Action at top and bottom needed to reduce inequality

The government's fall fiscal update has some good news for those living in poverty or who are struggling to get ahead. The Child Tax Benefit will be indexed to inflation and the Working Income Tax Benefit will be increased by $500 million, both moves the Canadians for Tax Fairness and other social justice groups have been calling for. However, while these are important poverty reduction measures, they only address growing inequality at the bottom.

Inequality needs to be tackled at both the top and bottom end of the income divide. The government's back-tracking on reforming the private corporation tax breaks and stock options deductions means they are not doing much to curb incomes at the top end, which are growing at a fast rate. While curbing income sprinkling is a step forward, an overly-generous cap on passive investments and caving on its attempt to set limits on converting income to capital gains will not result in much new revenue. And lowering the small business rate further to nine per cent will more than cancel out any gains on private corporation tax reform.

A major reason why the rich are getting richer is because so many of the unfair tax breaks governments have doled out in the past few decades have disproportionately benefited the rich. A recent Canadian Centre for Policy Alternatives report found that the richest 10 per cent, on average, get a discount of more than $20,000 a year on their taxes from tax loopholes — an increase of $6000 since 1992.

The result is that in 2015, the effective tax rate on the top 10 per cent of families (income tax as a percentage of total income) was only 21.8 per cent. This is quite a bit lower than the over-50-per-cent combined federal and provincial top income tax rate (depending on the province) that everybody thinks the rich pay.

A major reason why the rich are getting richer is because so many of the unfair tax breaks governments have doled out in the past few decades have disproportionately benefited the rich.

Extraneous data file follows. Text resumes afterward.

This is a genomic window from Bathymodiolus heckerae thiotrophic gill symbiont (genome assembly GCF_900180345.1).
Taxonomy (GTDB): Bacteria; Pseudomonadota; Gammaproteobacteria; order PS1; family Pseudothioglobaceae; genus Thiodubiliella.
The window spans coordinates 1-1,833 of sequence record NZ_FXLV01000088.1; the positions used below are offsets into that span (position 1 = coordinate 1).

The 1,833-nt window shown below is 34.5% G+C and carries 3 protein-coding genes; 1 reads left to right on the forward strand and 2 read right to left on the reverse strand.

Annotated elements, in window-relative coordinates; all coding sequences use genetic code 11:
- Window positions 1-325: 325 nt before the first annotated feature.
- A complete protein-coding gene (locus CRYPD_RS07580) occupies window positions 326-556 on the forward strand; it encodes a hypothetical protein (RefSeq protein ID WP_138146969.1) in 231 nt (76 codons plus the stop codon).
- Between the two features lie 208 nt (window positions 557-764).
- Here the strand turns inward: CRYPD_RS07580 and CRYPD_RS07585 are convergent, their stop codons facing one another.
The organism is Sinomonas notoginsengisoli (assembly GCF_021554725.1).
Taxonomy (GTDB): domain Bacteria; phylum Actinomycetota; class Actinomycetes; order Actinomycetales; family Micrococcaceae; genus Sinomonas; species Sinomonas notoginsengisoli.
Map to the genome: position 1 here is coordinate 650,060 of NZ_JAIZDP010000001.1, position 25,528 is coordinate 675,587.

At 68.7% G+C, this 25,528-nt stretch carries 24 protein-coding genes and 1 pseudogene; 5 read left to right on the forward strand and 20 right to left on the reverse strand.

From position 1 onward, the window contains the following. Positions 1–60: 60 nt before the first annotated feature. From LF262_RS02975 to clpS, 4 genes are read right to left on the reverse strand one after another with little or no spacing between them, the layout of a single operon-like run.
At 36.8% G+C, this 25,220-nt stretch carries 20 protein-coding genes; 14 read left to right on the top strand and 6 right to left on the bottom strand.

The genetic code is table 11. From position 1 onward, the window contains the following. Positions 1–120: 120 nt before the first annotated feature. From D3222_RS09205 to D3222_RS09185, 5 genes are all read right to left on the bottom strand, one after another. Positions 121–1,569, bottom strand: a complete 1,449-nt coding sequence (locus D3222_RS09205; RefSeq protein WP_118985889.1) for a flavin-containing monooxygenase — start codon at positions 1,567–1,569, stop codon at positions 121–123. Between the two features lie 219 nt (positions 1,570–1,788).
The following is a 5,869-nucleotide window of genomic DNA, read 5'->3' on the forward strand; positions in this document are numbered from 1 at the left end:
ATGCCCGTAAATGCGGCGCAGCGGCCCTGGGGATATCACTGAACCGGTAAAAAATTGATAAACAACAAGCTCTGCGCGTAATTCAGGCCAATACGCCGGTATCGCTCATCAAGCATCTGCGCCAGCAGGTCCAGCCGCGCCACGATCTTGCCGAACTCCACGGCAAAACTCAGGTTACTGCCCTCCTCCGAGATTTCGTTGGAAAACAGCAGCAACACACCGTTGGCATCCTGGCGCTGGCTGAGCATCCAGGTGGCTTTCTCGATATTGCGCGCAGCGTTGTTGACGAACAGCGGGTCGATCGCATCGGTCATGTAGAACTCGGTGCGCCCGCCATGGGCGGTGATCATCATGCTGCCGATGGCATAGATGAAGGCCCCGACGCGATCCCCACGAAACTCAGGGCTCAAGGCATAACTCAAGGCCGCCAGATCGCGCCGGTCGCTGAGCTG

Raising income taxes on the highest-income Canadians, as the Liberal government did in 2016, doesn't have that much effect when there are so many tax loopholes available to avoid paying what they should be paying.

Inequality is a rock that is weighing down our economic growth because it weakens consumer demand, as the rich don't spend as much of their income as middle- and lower-income Canadians do. The International Monetary Fund recommends stronger action be taken to redistribute wealth in order to grow the economy.

Canada is doing poorly at tackling inequality on both ends — we rank 28th out of 30 developed countries for the redistributive effects of our tax and transfer system.

Canada is a laggard when it comes to social spending. At 17.2 per cent of GDP, our social spending rate is well below the OECD average of 21 per cent. For comparison France spent 31.5 per cent, Finland 30.8 per cent and Belgium 29 per cent.

If Canada was meeting just the OECD average, there would be more than $61 billion more for social spending, according to OECD numbers.

The anti-tax zealots would have you believe that taxes take money out of the economy. But the truth is that social spending is good for our economy when it is productively invested in social and physical infrastructure such as daycare or public transit. In the January 2017 Monetary Policy Report, the Bank of Canada applauded the stimulus effect of the child tax benefit; it boosted consumer spending and contributed to more robust economic growth. Low-income Canadians have a much better record for stimulating consumer demand than the wealthy.

In fact, boosting the CCTB and WITB will probably do more to help small businesses by increasing consumer demand for their goods and services than the further reduction in the small business tax rate.

On the tax side we need to be much more aggressive as well. Canada ranked 25th out of 35 OECD countries in terms of the tax revenue as a share of GDP in 2015. Corporate taxes in particular have been declining, shifting the burden onto middle-class workers. The recent small business tax cuts took that trend $1.2 billion in the absolute wrong direction, according to the PBO Ready Reckoner guide. Small businesses are now paying half the taxes they paid in 2000 and there has not been parallel employment growth in that sector to show for it.

Tackling inequality will need more than baby steps. Bolder action is needed both at the top and the bottom. The government needs to adopt a comprehensive poverty reduction plan aimed at eliminating poverty and it needs to properly consult and implement a comprehensive tax reform to achieve tax fairness and raise more revenue to be able to properly fund its anti-poverty initiatives.